The University of Tampa uses a campus-wide lightning prediction and warning system to help alert the campus community about impending inclement weather and lightning on or around the UT campus. Tampa, along with the surrounding west central Florida area, experiences more lightning than anywhere else in the United States with more than 100 days of thunderstorms annually. To maximize the safety of the campus community, The University of Tampa utilizes a lightning prediction system called THOR GUARD.
THOR GUARD is a computerized system that can predict the probability of a lightning strike within 8-20 minutes before it will strike. The system is 97 percent accurate within a 2-mile radius. The UT system provides audible and visual warnings in the event that lightning is likely to strike. The rooftop system, which consists of three base units on the roof of the Macdonald-Kelce Library, McKay Hall and the R.K. Bailey Arts Studios building, emit an audible horn blast (see examples below) when atmospheric weather conditions are imminently likely to produce dangerous lightning strikes on or around the UT campus. In these cases, the system will emit a 15-second warning blast and the strobe lights on the units will illuminate as long as there is danger of a potential strike. Once the lightning threat passes, three 5-second horn blasts will indicate an “all clear,” and the strobe lights will turn off.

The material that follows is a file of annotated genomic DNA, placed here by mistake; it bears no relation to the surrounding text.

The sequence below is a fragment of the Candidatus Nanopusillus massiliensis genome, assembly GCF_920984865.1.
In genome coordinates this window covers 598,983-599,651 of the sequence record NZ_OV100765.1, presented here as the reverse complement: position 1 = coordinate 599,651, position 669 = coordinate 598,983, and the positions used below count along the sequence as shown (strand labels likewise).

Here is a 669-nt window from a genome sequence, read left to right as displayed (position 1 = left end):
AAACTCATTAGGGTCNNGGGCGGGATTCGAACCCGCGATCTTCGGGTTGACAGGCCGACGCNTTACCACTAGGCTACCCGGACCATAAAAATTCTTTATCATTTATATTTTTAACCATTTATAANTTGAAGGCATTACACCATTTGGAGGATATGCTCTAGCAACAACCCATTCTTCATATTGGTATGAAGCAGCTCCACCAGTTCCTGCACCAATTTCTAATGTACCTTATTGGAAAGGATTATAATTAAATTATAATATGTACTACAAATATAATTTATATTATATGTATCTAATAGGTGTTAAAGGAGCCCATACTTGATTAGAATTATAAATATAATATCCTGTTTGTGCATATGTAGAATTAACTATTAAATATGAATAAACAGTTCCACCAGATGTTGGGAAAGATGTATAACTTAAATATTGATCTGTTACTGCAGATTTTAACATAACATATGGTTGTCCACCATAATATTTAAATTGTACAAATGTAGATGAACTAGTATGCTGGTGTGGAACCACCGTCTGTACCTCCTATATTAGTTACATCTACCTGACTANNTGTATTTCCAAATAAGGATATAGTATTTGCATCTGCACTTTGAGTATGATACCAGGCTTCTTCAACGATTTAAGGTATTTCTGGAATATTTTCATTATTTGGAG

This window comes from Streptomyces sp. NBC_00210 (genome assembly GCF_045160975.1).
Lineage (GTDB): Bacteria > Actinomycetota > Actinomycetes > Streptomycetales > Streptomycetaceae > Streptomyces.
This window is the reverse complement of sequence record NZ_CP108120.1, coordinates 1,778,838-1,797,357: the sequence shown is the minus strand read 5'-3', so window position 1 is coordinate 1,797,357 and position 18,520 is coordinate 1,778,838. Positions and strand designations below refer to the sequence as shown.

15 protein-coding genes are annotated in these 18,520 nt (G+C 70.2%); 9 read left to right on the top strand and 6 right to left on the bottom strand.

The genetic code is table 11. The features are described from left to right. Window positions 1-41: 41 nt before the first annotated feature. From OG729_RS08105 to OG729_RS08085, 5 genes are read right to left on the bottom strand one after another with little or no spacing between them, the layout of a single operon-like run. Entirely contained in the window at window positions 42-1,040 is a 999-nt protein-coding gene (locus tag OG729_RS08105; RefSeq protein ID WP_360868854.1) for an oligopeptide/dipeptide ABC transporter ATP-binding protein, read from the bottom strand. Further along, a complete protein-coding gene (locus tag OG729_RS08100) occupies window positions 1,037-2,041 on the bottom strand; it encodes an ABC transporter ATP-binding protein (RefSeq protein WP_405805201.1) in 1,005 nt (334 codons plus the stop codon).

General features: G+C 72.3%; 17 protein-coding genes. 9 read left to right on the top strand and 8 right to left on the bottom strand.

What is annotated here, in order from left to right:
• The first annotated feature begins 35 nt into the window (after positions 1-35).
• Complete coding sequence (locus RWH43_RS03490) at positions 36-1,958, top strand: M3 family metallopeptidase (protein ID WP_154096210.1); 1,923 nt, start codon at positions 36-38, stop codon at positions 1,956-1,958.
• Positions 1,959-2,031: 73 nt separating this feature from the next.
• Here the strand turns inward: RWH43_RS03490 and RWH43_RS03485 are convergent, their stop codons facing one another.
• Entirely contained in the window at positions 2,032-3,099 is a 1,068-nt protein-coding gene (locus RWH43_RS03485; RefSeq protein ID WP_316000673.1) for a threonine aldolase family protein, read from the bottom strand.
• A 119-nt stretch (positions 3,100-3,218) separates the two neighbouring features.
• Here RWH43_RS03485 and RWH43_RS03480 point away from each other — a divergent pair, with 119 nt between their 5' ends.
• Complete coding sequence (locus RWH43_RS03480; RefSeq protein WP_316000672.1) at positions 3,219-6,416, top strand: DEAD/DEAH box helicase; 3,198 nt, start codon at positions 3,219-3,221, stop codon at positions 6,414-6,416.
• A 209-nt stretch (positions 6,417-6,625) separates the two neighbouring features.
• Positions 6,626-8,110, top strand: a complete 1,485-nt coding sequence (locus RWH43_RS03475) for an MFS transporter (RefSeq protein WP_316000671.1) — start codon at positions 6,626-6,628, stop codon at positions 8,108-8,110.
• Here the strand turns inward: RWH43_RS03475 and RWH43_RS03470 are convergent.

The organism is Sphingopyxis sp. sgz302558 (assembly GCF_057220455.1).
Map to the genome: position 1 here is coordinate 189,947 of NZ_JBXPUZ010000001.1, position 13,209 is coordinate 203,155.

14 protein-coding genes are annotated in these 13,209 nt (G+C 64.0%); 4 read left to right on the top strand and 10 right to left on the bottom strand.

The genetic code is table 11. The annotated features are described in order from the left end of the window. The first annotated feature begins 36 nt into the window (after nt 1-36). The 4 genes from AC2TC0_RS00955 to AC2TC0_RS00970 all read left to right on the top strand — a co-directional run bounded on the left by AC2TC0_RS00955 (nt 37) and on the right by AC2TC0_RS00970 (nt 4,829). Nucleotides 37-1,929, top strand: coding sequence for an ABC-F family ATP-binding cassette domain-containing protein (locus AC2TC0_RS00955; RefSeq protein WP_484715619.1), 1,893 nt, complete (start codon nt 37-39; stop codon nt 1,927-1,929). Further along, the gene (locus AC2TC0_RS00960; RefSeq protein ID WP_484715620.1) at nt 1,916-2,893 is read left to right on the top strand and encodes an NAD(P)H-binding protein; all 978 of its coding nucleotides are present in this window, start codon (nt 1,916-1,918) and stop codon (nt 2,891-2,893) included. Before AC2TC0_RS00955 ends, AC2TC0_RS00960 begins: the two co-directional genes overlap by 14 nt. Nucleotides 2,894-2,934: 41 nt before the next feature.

The UT community is reminded that individuals must use their own best judgment in inclement weather conditions, and not rely solely on the THOR GUARD system for their personal safety.
LHL (Lightning Hazard Level)
DI (Dynamic Index)
>3 = Red Alert
AD (Alarm Level)
FCC (Field Collapse Count)